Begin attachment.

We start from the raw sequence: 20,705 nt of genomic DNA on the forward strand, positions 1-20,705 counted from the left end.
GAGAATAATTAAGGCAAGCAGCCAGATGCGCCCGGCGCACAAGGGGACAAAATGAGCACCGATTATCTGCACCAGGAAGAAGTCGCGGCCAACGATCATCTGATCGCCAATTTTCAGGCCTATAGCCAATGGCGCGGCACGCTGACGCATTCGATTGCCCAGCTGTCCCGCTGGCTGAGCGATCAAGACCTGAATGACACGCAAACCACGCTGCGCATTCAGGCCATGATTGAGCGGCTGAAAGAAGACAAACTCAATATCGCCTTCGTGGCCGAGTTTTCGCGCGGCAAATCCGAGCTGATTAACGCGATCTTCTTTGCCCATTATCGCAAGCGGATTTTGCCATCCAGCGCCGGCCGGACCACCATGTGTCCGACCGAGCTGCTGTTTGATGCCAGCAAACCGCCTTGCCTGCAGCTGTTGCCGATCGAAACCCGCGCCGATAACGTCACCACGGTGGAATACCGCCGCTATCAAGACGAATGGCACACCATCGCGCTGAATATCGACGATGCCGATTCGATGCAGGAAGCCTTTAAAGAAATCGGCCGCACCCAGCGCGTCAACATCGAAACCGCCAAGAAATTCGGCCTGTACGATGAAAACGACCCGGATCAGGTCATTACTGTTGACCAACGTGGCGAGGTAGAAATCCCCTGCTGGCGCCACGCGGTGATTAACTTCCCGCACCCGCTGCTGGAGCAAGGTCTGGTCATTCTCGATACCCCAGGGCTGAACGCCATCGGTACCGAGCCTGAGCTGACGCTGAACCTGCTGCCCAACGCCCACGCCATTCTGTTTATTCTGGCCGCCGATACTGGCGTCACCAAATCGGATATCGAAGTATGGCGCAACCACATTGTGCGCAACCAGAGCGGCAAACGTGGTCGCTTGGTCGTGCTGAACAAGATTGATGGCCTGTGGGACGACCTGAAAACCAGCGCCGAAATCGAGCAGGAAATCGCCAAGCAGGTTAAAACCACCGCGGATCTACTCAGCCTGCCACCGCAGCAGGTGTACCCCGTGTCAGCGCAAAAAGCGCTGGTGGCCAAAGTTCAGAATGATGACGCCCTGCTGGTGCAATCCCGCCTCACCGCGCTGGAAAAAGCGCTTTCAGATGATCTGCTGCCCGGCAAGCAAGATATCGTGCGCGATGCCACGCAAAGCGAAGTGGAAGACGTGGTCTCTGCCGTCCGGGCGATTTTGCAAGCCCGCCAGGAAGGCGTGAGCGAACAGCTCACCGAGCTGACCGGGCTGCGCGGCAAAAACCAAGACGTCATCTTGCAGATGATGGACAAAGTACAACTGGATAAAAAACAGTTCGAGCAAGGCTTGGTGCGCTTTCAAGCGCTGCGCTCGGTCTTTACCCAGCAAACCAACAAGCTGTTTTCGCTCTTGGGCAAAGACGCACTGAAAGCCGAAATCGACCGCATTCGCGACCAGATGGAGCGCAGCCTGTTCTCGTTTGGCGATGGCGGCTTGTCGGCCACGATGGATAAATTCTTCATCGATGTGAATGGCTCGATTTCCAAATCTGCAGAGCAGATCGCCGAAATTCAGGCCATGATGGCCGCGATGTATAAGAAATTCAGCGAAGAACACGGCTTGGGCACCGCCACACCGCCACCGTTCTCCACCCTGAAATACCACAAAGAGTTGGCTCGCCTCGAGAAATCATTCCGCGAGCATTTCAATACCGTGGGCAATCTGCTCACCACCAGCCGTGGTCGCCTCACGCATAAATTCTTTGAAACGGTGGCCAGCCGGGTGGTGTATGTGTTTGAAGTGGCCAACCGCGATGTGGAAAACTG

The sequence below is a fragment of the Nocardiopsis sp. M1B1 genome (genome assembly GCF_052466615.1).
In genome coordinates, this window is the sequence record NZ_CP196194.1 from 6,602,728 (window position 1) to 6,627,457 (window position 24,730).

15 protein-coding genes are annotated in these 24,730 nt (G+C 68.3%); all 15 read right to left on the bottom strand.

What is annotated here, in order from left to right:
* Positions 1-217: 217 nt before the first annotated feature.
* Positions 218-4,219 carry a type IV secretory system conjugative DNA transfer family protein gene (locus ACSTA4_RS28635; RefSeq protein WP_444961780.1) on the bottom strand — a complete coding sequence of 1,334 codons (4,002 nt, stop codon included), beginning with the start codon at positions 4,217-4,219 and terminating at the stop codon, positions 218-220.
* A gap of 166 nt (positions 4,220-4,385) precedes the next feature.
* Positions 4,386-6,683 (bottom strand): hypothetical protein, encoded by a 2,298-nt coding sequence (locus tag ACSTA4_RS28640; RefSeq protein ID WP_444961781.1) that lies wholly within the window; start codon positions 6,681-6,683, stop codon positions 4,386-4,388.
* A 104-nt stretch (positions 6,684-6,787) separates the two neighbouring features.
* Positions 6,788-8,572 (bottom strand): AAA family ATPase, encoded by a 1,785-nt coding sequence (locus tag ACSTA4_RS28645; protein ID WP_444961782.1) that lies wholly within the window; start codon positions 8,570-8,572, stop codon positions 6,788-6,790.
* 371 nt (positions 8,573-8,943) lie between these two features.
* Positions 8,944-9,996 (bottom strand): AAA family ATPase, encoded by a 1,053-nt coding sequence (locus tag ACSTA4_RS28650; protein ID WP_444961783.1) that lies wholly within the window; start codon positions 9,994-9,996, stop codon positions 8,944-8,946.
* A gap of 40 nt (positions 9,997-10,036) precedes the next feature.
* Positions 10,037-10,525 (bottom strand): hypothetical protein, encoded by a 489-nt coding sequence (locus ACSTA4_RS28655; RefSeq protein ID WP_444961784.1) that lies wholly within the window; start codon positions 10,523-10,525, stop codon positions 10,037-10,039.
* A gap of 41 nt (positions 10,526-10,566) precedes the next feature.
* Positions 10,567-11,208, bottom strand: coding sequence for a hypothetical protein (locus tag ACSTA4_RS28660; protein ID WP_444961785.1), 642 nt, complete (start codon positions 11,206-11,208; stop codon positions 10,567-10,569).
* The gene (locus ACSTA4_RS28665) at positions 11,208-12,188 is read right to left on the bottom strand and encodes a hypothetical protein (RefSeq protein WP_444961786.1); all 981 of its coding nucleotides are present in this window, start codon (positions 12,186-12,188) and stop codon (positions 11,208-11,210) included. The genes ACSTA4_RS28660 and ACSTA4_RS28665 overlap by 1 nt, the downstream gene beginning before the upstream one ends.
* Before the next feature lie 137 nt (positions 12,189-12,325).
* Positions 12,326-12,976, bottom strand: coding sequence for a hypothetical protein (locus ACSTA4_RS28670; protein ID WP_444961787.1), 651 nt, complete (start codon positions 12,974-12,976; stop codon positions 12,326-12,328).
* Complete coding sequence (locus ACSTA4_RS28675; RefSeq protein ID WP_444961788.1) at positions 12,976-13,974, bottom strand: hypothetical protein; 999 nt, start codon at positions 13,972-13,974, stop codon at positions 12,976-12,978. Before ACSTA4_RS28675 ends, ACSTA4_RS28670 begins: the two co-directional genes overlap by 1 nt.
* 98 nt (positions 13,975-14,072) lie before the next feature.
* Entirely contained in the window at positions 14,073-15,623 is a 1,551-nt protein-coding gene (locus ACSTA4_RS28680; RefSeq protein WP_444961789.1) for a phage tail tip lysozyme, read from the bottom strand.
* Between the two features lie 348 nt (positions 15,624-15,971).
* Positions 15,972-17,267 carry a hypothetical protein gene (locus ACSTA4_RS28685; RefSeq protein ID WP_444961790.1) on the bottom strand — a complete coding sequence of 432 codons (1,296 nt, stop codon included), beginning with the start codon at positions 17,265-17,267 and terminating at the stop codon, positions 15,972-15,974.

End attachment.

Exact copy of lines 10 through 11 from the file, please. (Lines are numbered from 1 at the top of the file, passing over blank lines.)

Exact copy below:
* Positions 4,386-6,683 (bottom strand): hypothetical protein, encoded by a 2,298-nt coding sequence (locus tag ACSTA4_RS28640; RefSeq protein ID WP_444961781.1) that lies wholly within the window; start codon positions 6,681-6,683, stop codon positions 4,386-4,388.
* A 104-nt stretch (positions 6,684-6,787) separates the two neighbouring features.